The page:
Gene activation is a complex process resulting from different mechanisms and it is gene and organism specific. Despite genes may show different states, in first approximation it can be described as a two-states pro-cess, i.e. the gene may show only two possible states, active or inactive.
The number of copies of a gene within bacteria is a fundamental factor and should be considered in a model describing the expression of a specific gene. When bac-teria are growing they duplicate their DNA, that leads to a number of at least two copies per gene, since the genetic information has to be split between daughter cells.
Remark. Bacteria are often obliged to have more than two copies of DNA, since the duration of replication (∼ 40 minutes) is sometimes longer than cell cycle time, which is ∼ 20 minutes in Escherichia coli in fast growth conditions. For this reason, in “normal” growth conditions we observe DNA regions with one, two or four copies of genes, while in “regeneration” regime, where the cell division cycle takes about 20 minutes, we have up to eight copies of genes localized closer to the origin of replication.

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Transcription

The transcription process can be described through the following fundamental steps:
1. initiation: the polymerase binds to one of the specificity factors σ to form a “holoenzyme” in order to attach to a specific promoter in the DNA. The more similar is a sequence to a “consensus sequence” the stronger is the binding to the DNA. After the first bond has been synthesized, the RNA polymerase must clear the promoter (this phase is called promoter clearance). During this time it may occur that a truncated transcript, called abortive initiation, is released;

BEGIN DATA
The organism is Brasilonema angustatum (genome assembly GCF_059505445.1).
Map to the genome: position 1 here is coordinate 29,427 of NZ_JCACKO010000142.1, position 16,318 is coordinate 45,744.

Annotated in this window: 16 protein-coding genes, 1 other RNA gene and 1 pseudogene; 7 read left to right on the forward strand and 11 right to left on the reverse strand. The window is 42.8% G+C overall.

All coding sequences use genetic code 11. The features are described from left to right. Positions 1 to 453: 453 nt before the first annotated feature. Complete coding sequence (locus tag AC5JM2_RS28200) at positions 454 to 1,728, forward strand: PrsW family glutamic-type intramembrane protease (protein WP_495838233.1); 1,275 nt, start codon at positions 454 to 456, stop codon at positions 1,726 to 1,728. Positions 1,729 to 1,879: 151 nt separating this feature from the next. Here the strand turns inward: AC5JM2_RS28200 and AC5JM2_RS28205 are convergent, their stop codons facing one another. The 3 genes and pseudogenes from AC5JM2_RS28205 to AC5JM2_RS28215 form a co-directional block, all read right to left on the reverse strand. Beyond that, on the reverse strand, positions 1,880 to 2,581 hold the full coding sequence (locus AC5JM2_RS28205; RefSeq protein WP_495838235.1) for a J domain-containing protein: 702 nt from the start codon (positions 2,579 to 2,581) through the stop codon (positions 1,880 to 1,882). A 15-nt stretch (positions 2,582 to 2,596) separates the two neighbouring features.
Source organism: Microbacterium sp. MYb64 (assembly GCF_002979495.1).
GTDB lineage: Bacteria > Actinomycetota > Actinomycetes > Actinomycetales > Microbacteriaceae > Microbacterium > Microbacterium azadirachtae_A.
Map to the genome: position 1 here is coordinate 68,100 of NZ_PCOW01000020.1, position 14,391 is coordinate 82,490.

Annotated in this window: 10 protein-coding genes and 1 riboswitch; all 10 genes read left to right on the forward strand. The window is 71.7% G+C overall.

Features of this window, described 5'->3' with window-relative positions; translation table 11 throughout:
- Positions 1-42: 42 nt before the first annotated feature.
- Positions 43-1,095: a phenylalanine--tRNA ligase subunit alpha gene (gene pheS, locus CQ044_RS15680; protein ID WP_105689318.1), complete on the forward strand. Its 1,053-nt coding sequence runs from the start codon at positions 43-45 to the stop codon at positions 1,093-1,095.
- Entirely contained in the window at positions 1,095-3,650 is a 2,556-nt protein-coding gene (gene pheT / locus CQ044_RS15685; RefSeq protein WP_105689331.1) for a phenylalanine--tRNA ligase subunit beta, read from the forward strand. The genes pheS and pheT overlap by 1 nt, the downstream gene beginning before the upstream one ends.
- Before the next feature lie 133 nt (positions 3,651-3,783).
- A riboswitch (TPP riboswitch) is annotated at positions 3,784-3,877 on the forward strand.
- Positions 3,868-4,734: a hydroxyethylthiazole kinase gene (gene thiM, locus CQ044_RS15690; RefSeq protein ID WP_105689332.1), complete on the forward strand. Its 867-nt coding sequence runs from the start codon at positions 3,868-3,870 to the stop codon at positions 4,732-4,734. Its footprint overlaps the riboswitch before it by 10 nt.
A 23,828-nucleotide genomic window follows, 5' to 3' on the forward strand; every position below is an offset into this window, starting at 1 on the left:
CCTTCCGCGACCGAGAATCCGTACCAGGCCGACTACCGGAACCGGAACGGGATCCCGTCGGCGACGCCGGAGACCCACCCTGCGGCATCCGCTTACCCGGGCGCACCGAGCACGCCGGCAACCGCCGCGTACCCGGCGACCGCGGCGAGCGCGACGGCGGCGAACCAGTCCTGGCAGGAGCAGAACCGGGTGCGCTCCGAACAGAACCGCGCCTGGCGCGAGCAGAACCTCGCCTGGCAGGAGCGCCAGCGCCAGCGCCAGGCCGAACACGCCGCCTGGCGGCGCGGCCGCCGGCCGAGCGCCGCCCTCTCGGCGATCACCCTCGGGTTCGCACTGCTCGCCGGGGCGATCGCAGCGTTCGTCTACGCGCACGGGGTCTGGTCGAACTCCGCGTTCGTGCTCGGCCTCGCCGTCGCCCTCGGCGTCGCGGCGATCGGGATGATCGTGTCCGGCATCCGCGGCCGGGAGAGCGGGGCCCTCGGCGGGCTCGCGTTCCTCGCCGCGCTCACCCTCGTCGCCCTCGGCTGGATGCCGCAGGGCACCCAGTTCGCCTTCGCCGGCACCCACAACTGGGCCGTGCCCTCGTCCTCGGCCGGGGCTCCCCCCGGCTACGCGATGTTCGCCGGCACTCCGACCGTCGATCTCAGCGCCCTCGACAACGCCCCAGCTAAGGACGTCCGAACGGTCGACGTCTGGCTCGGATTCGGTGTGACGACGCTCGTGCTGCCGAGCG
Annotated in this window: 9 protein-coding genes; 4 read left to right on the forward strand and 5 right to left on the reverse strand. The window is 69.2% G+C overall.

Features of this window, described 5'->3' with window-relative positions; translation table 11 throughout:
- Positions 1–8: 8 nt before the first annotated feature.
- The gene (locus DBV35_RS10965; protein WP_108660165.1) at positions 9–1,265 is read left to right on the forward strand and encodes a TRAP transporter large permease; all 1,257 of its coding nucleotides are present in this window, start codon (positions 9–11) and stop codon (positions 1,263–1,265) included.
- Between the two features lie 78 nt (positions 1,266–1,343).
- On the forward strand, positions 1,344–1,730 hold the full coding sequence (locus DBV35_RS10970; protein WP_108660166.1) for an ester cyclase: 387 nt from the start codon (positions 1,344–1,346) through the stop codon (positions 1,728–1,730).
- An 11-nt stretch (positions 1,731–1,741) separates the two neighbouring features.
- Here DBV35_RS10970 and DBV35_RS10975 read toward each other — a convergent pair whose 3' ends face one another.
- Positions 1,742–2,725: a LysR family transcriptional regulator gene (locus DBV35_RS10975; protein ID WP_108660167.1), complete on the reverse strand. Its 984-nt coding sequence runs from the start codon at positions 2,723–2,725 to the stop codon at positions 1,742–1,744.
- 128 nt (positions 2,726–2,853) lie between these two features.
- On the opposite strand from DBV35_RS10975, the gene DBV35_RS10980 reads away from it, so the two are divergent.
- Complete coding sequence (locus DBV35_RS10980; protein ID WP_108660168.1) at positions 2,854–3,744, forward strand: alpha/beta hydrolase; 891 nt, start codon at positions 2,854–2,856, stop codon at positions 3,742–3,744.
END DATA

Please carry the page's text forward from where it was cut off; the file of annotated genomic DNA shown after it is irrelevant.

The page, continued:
2. elongation: after the promoter clearance, the polymerase assembles in a controlled fashion the mRNA chain;
3. termination: the ρ-independent transcription termination or the ρ-dependent transcrip-tion termination. The first involves terminator sequences within the RNA that signals the RNA polymerase to stop. The latter uses the ρ terminator factor to stop RNA synthesis.
For further details we refer to Appendix B.1.2.
Figure 1.3: Transcription. The polymerase binds on the active gene and transcription initiation takes place. Once the initiation step is completed, the polymerase starts copying one DNA strand and elongates the mRNA, which is eventually released into the cytoplasm.
The transcription regulation controls the frequency and the number of produced messengers. The gene transcription is subject to many control mechanisms and we just recall the most common. The specificity factors alter the specificity of RNA polymerase for a given promoter or set of promoters, making it more or less likely to bind to them, i.e. sigma factors in prokaryotic transcription. Other regulations are made at gene level and have been enumerated in the previous section. In post-transcriptional phase the regulatory machine controls the number of mRNAs that are translated into proteins. The stability and distribution of the different transcripts is regulated (post-transcriptional regulation) by means of RNA binding protein (RBP) that controls the various steps and rates of the transcripts.
Prokaryotic and eukaryotic transcription shows peculiar characteristics. In fact, since there is no precise spatial organization in prokaryotes, translation step can start when the polymerase is still building the messenger. This is not possible in eukaryotes since transcription occurs in the nucleus and, therefore, the messenger needs first to be exported out of the nucleus in order that the translation can take place.
Schematically prokaryotic translation consists of the following steps (see Figure 1.4 for schematic representation):